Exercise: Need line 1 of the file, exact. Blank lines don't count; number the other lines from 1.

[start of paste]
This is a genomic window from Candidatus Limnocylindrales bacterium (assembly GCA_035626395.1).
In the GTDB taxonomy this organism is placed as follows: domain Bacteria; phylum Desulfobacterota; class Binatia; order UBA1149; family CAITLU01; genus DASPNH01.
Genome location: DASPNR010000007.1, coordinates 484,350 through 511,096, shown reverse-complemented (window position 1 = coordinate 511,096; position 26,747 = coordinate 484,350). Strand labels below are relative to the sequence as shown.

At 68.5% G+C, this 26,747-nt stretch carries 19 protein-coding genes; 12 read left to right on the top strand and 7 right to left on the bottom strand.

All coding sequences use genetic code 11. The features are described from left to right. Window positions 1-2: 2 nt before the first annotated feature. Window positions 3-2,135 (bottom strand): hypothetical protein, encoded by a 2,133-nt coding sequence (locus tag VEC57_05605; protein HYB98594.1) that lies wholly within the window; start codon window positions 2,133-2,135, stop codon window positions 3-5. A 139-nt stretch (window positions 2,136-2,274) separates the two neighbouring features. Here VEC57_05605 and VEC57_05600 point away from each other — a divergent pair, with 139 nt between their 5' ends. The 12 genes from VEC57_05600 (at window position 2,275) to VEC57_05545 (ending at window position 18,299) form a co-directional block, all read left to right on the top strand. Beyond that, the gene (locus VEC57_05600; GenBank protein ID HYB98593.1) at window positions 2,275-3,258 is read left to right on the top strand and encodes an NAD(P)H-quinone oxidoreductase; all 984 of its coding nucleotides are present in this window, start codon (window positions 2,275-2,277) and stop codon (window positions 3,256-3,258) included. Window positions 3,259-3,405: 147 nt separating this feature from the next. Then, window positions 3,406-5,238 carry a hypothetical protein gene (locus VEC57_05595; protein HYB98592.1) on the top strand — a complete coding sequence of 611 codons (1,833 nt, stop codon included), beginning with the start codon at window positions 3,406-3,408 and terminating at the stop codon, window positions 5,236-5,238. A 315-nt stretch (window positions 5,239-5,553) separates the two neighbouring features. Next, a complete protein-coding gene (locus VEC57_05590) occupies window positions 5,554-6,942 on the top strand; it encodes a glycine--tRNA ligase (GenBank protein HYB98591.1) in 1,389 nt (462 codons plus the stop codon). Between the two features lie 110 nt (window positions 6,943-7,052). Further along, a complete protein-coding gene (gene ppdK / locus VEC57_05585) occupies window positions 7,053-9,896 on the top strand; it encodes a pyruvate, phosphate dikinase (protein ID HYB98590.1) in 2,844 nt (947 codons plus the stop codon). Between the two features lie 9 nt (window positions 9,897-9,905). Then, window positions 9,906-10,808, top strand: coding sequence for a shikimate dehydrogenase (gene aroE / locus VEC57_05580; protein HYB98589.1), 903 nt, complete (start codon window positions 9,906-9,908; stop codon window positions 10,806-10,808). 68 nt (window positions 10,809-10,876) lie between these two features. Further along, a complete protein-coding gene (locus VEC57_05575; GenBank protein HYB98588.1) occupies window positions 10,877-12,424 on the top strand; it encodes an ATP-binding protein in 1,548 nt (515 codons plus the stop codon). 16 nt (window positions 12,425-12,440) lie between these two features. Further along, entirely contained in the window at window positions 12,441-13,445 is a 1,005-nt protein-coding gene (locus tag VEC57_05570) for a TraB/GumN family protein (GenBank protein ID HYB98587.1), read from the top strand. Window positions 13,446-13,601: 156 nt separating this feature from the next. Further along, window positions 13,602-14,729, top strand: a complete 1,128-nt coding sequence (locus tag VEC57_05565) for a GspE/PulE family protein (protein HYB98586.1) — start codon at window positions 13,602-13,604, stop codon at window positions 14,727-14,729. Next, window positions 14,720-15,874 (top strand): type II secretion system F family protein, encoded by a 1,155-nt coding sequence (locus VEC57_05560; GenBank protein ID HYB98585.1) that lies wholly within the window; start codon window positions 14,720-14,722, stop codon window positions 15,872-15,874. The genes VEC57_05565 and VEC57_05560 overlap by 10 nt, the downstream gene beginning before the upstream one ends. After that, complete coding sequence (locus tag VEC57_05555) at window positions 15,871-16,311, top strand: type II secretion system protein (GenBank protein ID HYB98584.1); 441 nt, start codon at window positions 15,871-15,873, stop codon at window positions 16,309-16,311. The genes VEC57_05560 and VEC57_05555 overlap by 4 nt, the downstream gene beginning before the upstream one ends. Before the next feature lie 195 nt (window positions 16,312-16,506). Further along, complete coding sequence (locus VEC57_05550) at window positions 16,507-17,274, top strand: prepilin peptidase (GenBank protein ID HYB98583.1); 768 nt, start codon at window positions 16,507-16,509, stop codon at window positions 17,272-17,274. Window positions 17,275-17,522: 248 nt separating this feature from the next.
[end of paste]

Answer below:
This is a genomic window from Candidatus Limnocylindrales bacterium (assembly GCA_035626395.1).